• Evidence of domestication has also been found dating back thousands of years in Iran, Pakistan, India, Africa, and North and South America.
  • All chickens have descended from the red jungle fowl of South-East Asia.
  • Around 800 BCE ancient Egyptians were artificially incubating eggs and at the same time, Romans were experimenting with dishes such as omelettes and stuffed chickens ans using farming practices to fatten birds for eating.
Chickens were oftenheld in religious esteem where they were worshipped and often they were used as oracles and omens in times of war.

There you go, I'm going to grab a nice cuppa and sit down and read all about chooks plus a myriad of other useful and interesting articles.

Cheers.

Yours in chookyness.


Friday, February 24, 2017

Clucky as ....

I just had to post this after I saw it on facebook.

I have some Golden Wyandottes and while they are a pretty bird to look at, they are poor layers.

They will go 'clucky' at the drop of a hat and I have, at times, found all four in a box sitting on eggs.

I hope you enjoy the video.

Cheers

Stewart


Wednesday, February 22, 2017

The Gardener's Companion to Medicinal Plants

This landed in my mail box yesterday.

First and quick impressions are impressive. To start with it's a hard cover, always a winner for me, A5 and beautifully illustrated.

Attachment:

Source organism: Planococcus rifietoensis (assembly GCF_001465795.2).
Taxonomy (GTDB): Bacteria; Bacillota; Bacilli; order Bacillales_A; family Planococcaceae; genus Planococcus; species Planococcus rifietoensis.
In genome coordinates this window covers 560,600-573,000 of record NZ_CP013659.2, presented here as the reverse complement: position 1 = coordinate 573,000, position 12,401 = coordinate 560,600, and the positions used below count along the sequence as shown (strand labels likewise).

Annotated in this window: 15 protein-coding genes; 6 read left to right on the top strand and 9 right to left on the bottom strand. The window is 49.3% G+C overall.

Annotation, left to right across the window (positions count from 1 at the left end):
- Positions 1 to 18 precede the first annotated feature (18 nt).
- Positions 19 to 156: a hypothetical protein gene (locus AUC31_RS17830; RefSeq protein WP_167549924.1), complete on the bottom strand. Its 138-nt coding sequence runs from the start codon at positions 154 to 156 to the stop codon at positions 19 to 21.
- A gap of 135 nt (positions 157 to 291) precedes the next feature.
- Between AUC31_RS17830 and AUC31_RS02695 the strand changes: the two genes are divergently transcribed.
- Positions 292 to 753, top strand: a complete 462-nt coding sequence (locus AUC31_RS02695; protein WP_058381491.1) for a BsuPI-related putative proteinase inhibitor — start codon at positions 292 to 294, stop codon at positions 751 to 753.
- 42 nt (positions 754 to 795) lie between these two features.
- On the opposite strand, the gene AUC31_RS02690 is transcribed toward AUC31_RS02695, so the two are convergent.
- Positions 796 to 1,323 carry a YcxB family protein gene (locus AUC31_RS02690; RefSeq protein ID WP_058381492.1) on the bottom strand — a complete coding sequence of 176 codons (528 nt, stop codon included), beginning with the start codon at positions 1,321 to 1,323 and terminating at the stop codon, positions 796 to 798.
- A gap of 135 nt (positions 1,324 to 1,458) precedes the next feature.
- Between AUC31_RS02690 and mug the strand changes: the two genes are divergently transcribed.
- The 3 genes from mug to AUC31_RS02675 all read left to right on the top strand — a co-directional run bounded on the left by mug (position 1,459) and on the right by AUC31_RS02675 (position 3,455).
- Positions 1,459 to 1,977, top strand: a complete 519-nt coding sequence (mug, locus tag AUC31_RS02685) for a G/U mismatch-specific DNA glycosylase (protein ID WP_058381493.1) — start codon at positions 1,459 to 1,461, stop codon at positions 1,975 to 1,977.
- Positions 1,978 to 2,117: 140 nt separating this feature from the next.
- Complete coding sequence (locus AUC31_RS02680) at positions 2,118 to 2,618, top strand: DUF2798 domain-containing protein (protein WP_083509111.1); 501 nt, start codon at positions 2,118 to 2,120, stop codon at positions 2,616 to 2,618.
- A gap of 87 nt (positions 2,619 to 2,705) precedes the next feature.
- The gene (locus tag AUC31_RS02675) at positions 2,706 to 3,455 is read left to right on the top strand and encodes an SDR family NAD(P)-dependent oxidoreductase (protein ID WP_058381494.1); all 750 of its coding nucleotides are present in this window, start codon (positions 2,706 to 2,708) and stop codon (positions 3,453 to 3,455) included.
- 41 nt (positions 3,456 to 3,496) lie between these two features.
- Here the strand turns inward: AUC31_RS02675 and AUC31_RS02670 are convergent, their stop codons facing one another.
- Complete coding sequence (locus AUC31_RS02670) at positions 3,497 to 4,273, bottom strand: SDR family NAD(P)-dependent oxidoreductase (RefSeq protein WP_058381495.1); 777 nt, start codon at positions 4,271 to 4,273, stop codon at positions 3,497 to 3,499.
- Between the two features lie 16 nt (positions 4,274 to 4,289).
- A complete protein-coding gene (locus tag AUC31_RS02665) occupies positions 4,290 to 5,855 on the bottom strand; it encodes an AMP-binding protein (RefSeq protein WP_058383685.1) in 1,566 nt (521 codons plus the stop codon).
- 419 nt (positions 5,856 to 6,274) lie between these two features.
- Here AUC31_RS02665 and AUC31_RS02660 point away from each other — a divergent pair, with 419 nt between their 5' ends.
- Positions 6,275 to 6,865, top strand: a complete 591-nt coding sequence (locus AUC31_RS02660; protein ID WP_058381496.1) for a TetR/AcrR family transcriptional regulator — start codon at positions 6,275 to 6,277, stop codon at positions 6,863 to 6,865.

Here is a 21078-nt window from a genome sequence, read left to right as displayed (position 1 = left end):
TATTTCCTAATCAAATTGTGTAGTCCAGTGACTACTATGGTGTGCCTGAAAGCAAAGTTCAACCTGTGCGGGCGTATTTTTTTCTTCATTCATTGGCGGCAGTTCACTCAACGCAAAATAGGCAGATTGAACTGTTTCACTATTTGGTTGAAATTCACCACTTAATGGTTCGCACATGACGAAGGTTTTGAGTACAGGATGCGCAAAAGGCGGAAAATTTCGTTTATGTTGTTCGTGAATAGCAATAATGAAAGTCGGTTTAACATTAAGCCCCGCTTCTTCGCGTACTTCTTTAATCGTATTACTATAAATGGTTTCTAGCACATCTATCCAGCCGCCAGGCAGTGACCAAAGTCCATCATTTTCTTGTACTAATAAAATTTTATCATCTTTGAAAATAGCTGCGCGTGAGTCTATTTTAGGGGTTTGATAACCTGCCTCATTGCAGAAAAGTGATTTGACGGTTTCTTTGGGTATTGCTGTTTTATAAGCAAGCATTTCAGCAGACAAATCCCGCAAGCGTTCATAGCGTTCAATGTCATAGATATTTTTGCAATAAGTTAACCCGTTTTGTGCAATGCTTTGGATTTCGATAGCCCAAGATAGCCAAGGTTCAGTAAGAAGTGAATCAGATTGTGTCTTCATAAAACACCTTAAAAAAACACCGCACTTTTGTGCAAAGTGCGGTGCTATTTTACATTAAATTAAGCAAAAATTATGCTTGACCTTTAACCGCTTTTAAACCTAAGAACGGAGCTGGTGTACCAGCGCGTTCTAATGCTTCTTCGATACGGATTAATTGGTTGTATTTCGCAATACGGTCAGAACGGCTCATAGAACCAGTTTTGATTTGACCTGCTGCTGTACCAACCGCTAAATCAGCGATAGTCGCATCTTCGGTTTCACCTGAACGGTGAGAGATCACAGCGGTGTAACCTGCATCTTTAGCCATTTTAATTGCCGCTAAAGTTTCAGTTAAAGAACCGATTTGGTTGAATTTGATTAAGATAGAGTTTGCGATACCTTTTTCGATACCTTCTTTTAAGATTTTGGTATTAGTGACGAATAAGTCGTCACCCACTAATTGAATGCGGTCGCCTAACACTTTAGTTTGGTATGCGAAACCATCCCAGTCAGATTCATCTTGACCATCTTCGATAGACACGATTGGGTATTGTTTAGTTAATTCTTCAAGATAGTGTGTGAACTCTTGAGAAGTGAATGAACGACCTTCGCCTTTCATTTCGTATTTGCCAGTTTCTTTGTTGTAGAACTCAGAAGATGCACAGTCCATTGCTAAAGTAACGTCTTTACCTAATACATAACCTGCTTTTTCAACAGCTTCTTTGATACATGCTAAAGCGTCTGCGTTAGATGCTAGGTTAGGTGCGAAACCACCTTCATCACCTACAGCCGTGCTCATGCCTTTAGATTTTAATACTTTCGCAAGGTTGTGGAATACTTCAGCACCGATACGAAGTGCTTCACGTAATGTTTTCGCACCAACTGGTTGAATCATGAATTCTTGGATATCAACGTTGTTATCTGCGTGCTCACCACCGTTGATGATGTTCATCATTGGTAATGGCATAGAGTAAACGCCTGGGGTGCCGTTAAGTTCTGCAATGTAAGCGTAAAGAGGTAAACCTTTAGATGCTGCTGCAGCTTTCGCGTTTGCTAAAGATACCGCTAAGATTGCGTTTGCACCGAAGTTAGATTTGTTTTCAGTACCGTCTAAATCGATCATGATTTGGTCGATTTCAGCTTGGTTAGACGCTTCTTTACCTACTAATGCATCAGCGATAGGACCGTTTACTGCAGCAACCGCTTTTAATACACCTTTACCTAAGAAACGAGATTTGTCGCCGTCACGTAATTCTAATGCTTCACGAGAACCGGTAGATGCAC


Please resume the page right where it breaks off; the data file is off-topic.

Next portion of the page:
I'll read through it oven the next few weeks and get back with a review.

What follows is copied from Quarto Knows web site.

Description
The Gardener's Companion to Medicinal Plants is a beautifully illustrated giftable gardening reference book, which combines exquisite botanical illustrations with practical self-help projects. Every day sees a discovery in the press about the new uses of plants, and it's certain that most of our most important drugs are derived from plants. From willow (used to procure aspirin) to periwinkle (used in chemotherapy to treat lymphoma) many common garden plants have provided cures in modern medicine. In this book readers can discover more than 200 life-saving plants and 25 home-grown remedies to make themselves. Each home cure is described and illustrated with step-by-step photographs to show how you can be a gardener and heal yourself.

Cheers and later,

Stewart.


Sunday, February 19, 2017

Daughter